The Sézary syndrome is a T-cell lymphoma and manifests itself in swelling of the skin, itching and flaking, among other things. The exact circumstances of its development have not yet been clarified, which makes treatment and prevention more difficult.
The prevention of Sézary's syndrome mainly includes general recommendations: healthy nutrition, avoidance of potentially carcinogenic substances and a healthy lifestyle.
The Sézary (Baccaredda) syndrome belongs to the group of T-cell lymphomas. Lymphoma is a pathological enlargement of the lymph nodes, which can mean both swelling and a tumor. The syndrome got its name from the French dermatologist of the same name. At the Sézary syndrome is a cutaneous T-cell lymphoma that affects certain cells of the immune system. Most of those affected are over 50 years old. Men are more likely to develop Sézary syndrome than women.
The cause of Sézary syndrome lies in the T cells. T cells are special cells in the immune system that are part of the white blood cells. In Sézary's syndrome, the T cells are changed and thus incorrectly trigger a defense reaction of the immune system, which primarily results in various inflammatory symptoms. The nucleus of the monocytoid and lymphocytoid cells is large and appears to be folded. In addition, these cells in Sézary syndrome are characterized by a narrow cytoplasmic border.
The cell may have several vacuoles that are grouped around the nucleus and appear like a collar. The signs are therefore very similar to the picture that also appears in another form of T-cell lymphoma, namely mycosis fungoides. Special tests can detect these abnormal cells in the skin, bone marrow, and blood in Sézary syndrome. Doctors usually use a blood and / or skin test for diagnosis.
The most noticeable symptom of Sézary's syndrome is the extensive reddening of the skin, which doctors call erythroderma. Erythroderma is an inflammatory reaction of the human body that manifests itself superficially in the form of reddened skin all over the body. It usually causes affected tissue to lose salt, protein, and fluids, which increases the risk of infection.
In the case of Sézary's syndrome, medicine also speaks of malignant reticulemic erythroderma. It can take the form of pyoderma, which is another symptom of Sézary's syndrome as a purulent, burning inflammation. Other signs of the disease include itching, flaking, or keratinization of the skin, which medicine calls hyperkeratosis. Hyperkeratosis makes the outermost layer of skin, the striatum corneum, thicker because more keratinocytes or corneocytes are formed.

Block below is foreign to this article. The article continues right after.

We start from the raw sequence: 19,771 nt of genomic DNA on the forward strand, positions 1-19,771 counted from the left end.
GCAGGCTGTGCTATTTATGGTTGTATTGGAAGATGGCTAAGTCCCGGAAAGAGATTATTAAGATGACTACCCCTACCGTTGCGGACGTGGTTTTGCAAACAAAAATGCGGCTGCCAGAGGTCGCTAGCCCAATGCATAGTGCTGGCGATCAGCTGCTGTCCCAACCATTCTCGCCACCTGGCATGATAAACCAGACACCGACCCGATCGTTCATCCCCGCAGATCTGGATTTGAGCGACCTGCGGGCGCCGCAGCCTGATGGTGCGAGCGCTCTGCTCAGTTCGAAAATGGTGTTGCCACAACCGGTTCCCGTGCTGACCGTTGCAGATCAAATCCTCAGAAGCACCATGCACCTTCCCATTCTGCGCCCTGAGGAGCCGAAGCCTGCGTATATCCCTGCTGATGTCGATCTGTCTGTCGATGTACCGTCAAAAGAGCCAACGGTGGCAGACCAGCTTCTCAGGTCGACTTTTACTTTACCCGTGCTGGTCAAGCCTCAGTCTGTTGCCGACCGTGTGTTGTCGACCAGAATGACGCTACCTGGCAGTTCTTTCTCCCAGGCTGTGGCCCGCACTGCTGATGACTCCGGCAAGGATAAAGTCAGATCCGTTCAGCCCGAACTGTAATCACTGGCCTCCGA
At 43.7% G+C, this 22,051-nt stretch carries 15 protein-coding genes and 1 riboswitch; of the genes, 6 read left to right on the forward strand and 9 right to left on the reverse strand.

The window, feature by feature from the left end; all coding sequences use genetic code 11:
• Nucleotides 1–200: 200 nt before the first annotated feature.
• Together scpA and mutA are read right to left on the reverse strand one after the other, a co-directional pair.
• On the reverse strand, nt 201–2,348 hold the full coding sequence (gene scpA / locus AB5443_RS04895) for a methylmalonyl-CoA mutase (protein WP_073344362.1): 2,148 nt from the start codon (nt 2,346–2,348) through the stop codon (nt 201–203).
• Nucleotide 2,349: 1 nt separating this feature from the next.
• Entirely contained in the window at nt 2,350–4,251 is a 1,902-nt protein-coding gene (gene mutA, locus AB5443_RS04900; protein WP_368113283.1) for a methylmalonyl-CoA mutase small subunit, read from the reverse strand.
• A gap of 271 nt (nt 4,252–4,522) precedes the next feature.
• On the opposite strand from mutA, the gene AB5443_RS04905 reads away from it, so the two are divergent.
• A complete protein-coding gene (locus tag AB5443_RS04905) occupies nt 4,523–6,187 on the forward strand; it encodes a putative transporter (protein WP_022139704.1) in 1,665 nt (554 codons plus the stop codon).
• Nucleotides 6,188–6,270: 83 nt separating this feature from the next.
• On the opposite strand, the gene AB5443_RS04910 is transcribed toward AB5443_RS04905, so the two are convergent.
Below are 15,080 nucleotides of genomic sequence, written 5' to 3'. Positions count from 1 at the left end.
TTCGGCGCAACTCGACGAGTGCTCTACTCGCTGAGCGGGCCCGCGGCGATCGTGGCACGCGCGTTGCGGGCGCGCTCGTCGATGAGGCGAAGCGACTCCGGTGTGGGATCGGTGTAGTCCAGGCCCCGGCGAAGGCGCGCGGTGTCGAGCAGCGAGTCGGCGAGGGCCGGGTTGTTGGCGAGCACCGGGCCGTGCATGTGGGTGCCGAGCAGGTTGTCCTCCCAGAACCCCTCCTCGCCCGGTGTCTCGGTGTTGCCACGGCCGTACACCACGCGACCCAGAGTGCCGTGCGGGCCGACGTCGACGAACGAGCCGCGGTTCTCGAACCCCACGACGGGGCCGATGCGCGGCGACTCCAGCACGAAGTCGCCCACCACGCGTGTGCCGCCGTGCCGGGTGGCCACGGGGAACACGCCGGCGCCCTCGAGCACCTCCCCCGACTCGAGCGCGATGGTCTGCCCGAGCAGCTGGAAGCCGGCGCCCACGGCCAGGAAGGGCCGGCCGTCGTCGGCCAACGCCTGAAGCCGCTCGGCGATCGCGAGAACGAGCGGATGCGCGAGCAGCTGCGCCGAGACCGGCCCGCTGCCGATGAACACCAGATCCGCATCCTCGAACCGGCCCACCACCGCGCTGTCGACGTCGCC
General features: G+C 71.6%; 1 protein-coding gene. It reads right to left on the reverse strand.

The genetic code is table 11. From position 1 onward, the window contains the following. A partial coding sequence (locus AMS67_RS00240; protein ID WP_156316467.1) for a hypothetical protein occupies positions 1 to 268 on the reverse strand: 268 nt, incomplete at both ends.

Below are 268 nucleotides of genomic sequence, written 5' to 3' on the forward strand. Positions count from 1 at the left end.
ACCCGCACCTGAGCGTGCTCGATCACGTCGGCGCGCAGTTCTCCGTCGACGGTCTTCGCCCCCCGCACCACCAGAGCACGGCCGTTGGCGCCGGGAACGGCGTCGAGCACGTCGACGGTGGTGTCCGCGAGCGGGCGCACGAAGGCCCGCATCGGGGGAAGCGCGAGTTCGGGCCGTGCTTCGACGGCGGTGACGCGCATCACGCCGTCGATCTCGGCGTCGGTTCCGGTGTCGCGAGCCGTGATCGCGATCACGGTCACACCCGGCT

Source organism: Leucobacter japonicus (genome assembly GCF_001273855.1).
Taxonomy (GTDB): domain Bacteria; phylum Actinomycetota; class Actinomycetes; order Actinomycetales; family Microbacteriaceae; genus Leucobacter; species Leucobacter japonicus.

Hair loss all over the body can also be a potential sign of Sézary syndrome. The disease can also cause semicircular wrinkles. The skin hangs down in typical places such as the elbows or the buttocks because the tissue no longer holds it tight. The result is a pattern that is vaguely reminiscent of cellulite, but spreads more evenly across the skin. Typically there is also a swelling of the lymph nodes, occasionally changes to the fingernails and toenails can appear.
In addition to the skin symptoms, increased lymphocyte values can provide an initial clinical indication. Examining the blood and the cells it contains can bring clarity. The PAS response is crucial in the laboratory test. The "Periodic acid-Schiff reaction" is a staining technique that makes carbohydrates visible under the microscope. The stained parts of the cell then appear in the blue-violet color spectrum and can thus be more clearly distinguished from one another.
In the differential diagnosis, doctors must primarily rule out neurodermatitis, psoriasis and mycosis fungoides. The latter is a disease that also belongs to the T-cell lymphoma and therefore has a very similar clinical picture. Mycosis fungoides is more common than Sézary syndrome and forms knots of tissue.
In Sézary syndrome, patients suffer from various skin conditions. In most cases, the aesthetics are significantly reduced, so that most patients are ashamed of the symptoms and do not feel comfortable with it. This can also lead to the development of depression and inferiority complexes.
The patients suffer from itching and reddening of the skin. The skin itself can become very flaky or have a rash. Frequently, scars are formed as a result of permanent scratching. Furthermore, Sézary syndrome leads in many cases to hair loss that occurs all over the body. Young people in particular can become victims of bullying or teasing and also suffer from psychological disorders.
Sézary syndrome can also discolor or change the nails in general. In most cases the symptoms can be treated well. The intake of vitamin A also has a very positive effect on the disease and can limit the symptoms. There are no particular complications. Furthermore, the life expectancy of the patient remains unchanged due to Sézary syndrome.